According to a March 12 report in the San Francisco Chronicle, Larry Diamond, Hoover Institute senior fellow and former senior advisor to the Coalition Provisional Authority in Baghdad, declared: "In academic terms, this is a civil war, and it's not even a small one." Further, a March 12 Newsday reported that W. Patrick Lang, the Pentagon's former top Middle East intelligence official under presidents Ronald Reagan and George H.W. Bush, said: "It's just political rhetoric to say we are not in a civil war. We've been in a civil war for a long time." The report continued, noting:
Other experts said Iraq is on the verge of a full-scale civil war with civilians on both sides being slaughtered. Incidents in the past two weeks south of Baghdad, with apparently retaliatory killings of Sunni and Shia civilians, point in that direction, they say.
New York University law professor Noah Feldman reportedly told Newsday, "I think we are really on the edge" of civil war in Iraq. Stating that the insurgent violence was "getting stronger every passing day," Feldman also claimed, "[w]hen the violence recedes, it is a sign that they are regrouping." Feldman formerly served as a senior adviser to the Coalition Provisional Authority in Iraq and helped draft Iraq's constitution.
From the March 14 broadcast of CBN's The 700 Club:
WEBB: Pat, have you noticed the so-called mainstream media are playing up these polls that show a majority of Americans believe Iraq's headed for a civil war? I mean, they're interesting surveys, but I'm not sure if the rank-and-file American is the expert on whether civil war is going to happen there.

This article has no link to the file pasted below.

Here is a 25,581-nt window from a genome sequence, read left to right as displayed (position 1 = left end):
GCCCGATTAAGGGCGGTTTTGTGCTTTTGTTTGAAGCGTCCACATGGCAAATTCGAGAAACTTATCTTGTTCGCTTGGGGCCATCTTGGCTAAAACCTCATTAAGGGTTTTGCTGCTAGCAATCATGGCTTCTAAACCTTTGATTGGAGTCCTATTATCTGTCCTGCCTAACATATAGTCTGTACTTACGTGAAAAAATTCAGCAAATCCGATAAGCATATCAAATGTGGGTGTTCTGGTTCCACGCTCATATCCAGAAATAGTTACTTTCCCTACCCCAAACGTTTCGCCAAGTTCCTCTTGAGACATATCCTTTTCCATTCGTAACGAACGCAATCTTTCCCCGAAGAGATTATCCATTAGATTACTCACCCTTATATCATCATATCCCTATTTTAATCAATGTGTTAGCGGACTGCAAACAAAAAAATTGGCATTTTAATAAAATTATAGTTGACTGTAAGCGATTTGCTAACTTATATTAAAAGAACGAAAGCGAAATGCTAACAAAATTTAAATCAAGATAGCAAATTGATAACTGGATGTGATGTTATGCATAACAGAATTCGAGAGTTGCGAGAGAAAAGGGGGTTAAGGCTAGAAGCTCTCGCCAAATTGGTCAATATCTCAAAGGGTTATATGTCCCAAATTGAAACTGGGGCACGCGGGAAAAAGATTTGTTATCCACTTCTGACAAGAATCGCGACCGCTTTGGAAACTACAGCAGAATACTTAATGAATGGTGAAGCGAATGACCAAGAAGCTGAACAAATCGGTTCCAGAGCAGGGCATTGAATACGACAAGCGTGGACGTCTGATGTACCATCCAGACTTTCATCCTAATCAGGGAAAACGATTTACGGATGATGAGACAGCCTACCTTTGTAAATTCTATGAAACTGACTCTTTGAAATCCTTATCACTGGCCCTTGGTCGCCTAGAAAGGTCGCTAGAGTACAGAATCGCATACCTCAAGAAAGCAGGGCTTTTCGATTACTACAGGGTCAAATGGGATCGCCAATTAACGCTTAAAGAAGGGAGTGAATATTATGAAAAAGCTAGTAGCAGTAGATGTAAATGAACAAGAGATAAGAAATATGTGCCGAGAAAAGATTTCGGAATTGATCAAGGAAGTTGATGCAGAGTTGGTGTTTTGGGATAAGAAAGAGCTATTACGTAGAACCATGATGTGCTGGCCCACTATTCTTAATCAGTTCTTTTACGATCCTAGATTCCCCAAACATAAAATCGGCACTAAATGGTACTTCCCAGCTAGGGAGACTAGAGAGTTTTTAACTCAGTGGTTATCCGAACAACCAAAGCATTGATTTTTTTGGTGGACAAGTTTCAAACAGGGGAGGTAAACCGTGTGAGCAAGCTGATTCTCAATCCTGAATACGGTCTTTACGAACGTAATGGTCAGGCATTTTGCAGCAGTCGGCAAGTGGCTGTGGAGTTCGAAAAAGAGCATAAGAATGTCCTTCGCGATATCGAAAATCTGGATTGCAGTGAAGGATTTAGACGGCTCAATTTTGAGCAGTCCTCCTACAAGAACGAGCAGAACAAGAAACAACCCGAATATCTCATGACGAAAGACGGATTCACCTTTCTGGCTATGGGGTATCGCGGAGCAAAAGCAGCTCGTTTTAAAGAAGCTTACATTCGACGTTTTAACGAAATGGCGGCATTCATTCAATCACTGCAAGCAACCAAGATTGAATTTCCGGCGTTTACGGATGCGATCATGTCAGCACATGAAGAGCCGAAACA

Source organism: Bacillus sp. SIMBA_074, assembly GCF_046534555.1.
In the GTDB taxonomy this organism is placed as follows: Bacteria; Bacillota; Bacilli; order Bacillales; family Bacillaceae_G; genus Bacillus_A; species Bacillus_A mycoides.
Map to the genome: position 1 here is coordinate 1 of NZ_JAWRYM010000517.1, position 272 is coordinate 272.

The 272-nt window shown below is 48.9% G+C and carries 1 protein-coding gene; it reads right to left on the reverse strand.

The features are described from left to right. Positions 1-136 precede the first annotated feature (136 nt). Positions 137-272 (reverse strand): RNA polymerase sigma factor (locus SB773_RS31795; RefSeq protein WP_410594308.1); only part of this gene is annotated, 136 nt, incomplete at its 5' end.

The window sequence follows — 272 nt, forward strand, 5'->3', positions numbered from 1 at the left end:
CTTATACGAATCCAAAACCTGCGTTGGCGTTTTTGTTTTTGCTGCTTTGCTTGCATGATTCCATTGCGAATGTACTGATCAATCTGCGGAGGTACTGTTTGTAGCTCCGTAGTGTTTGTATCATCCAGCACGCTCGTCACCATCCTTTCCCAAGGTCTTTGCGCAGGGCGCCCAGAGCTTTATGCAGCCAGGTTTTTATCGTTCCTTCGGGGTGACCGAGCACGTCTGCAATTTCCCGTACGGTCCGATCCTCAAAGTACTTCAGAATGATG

ROBERTSON: They don't have a clue. But I do remind you, Lee, that some years ago, as we were thinking about this, I had grave misgivings in my heart about this whole endeavor, and I still do. But I do believe by summer, like it or not, we're gonna start pulling troops out of that place because we're coming into an election, and the president is going to be forced to do it. And, we don't cut and run, but at the same time, we've got to send a message to those Iraqis, like, "Fellas, you get yourself a government and get your troops in order, and it's your country, and you run it." And we just can't stay there forever, and I believe the American people are going to say, "We want at least some of our troops home." I think the British populace is saying the same thing.
Although you're exactly right, Lee. The American people take a poll of what's going to be civil war. They don't have a clue. But nevertheless, the insurgents are giving trouble. But what's going to happen, and the danger is, is that Iran with the Shiite majority will be linking up -- they're already sending agents in the border to Iran. They probably control the area around Basra -- that's now an Iranian territory. And little by little, the majority Shiites will turn the screws on the Sunnis. Unless they will be willing to give the Sunnis a decent shot at the key positions in the government and a fair shake of the oil revenues -- if they'll do that, they'll probably have some peace. If they won't do it, then it's going to be a civil war. And who knows whether the United States needs to stay in it to, you know -- you can't win a civil war of that nature, a religious insurgency, with the kind of modern troops we have. Lee?